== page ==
Without the succour of divine grace we can do nothing, 6 we cannot so much as form one good thought conducive to eternal life, nor take the least step towards God by supernatural virtue. “As the eye of the body, though perfectly sound, cannot see unless it be assisted by the light, so neither can a man live well but by the eternal light which is derived from God,” as St. Austin says. 7 God, who desires that all men be saved, offers this treasure to every one, enlightening every man that cometh into this world. 8 If we neglect to pay assiduously for this divine succour, if we are not solicitous faithfully to preserve and improve this most excellent gift of God, we are Pelagians in conduct, though we condemn their erroneous principles; for we ungratefully despise the divine mercy, destroy in our souls the principle of our spiritual life, and of eternal glory, and trample under our feet the price of Christ’s sacred blood. The graces which we reject, are seeds which would fructify to a hundred-fold: they are talents, which if put out to the banker, would be multiplied: faithfully corresponded with, they would make us saints; but the abuse of them will be our greatest crime, and our heaviest condemnation. Woe to thee, Corosain, &c.  4
 
Note 1. Victor apud Bucher. in Cyclo Pasch. p. 6. [back]
Note 2.
“Pestem subeuntem prima recidit
Sedis Roma Petri, quæ pastoralis honoris
Facta caput mundo, quicquid non possidet armis,
Religione tenet.”
De Ingr. p. 119.
 [back]
Note 3.
“Quo redametur amans, et amor quem consent ipse est.
p. 147.
Nil Deus in nobis præter sua dona coronat.”
p. 178.
 [back]
Note 4. To this excellent poem are joined his other verses, namely a poem entitled, The Epitaph of the Nestorian and Pelagian heresies, and two epigrams against the enemies of St. Austin, &c. The Semipelagians published many calumnies against him, and drew false consequences from his doctrine. One Vincent published about sixteen slanderous propositions against the same. The author might perhaps be Vincent, the Gaulish priest, mentioned by Gennadius, who assisted at the council of Riez in 439. St. Prosper refuted this double set of calumnies by two books, the one entitled, Against the Objections of the Gauls, the other, Against the Objections of Vincent. His book to two priests of Genoa, is an explication of certain propositions of St. Austin. Cassian, the famous abbot of Marseilles, author of the book of the Conferences of the Fathers, in the thirteenth conference had advanced, that the beginning of faith is from ourselves. St. Prosper would not name so great a man, but wrote a book entitled, Against the Collator, in which he takes to pieces twelve erroneous propositions of that author, and shows his principles were already condemned by the church, in its decrees against the Pelagians. He closes this work by an exhortation to bear the enemies of truth with patience and moderation, to revenge their hatred only by a return of sincere love and charity; to avoid disputes with those who are incapable of hearing reason; and to pray without ceasing, that He, who is the origin and source of all things, would vouchsafe to be the beginning of all our thoughts, desires, words, and actions. St. Prosper’s Commentary on the Psalms is imperfect in the first part, and only an abridgement of that of St. Austin. His book of Sentences consists of four hundred sentences drawn from St. Austin’s works, which give an excellent abstract of his doctrine on Grace. St. Prosper’s Chronicle begins from the creation of the world, and ends in 455. The chronicle which bears the name of Tyro Prosper is only the same mangled and adulterated by some Pelagian impostor, who has filled it with calumnies against St. Austin. The elegant poem of a husband to a wife is of that age, though not the work of our saint, any more than the book On Providence, which was written by some Pelagian, about the year 416. The two books On the Vocation of the Gentiles, written against the Pelagians, are quoted by Pope Gelasius in 492, but as the work of an anonymous Catholic doctor; though by different writers it has been improbably ascribed to St. Prosper, St. Leo, St. Ambrose, and St. Hilary. The famous letter to the virtuous Demetriades, whom Pelagius had endeavoured to seduce into his errors, is an exhortation against his artifices. It was written by the author of the books On the Vocation of the Gentiles: consequently seems falsely ascribed to St. Prosper. The book on the Promises of God, was compiled by an author of the same age with St. Prosper, whose name has been wrongfully prefixed to it. It contains an exposition of several prophecies relating to Christ, Antichrist, &c. The three books On the Contemplative Life, have been by some thought the work of our saint; but by the testimony of St. Isidore of Seville, (De Script, c. 12,) &c. are proved to be the production of Julian Pomerius, an African monk, afterwards an abbot, in France, near Marseilles, towards the end of the sixth century. See Ceillier, t. 18, p. 451. Antelmi, Diss. Critic. de Veris Operibus SS. Leonis, M. et Prosperi. Rivet, p. 378. Cacciari, &c. [back]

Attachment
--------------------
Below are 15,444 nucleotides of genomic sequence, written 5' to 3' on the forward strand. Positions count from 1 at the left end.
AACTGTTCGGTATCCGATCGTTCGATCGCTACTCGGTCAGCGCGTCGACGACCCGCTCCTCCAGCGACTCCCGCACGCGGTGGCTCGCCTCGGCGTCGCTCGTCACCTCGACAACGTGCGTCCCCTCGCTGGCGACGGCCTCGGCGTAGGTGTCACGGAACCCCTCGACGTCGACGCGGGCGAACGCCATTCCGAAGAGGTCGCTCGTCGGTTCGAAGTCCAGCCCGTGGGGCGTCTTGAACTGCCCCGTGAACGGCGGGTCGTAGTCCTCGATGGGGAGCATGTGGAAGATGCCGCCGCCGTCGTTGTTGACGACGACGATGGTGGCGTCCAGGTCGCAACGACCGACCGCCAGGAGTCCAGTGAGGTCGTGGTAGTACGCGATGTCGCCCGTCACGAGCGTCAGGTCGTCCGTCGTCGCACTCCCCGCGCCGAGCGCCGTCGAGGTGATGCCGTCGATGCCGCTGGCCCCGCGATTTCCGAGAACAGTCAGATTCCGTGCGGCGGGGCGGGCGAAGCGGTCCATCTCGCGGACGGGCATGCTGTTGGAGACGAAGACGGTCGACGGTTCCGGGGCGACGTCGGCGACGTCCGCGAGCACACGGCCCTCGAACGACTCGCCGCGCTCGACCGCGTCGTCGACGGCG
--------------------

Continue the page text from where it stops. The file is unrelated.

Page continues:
Note 5. Photius, Cod. 54. [back]
Note 6. John xv. 5. [back]
Note 7. S. Aug. l. de Nat. et Grat. c. 26, t. 10. [back]
Note 8. John i. [back]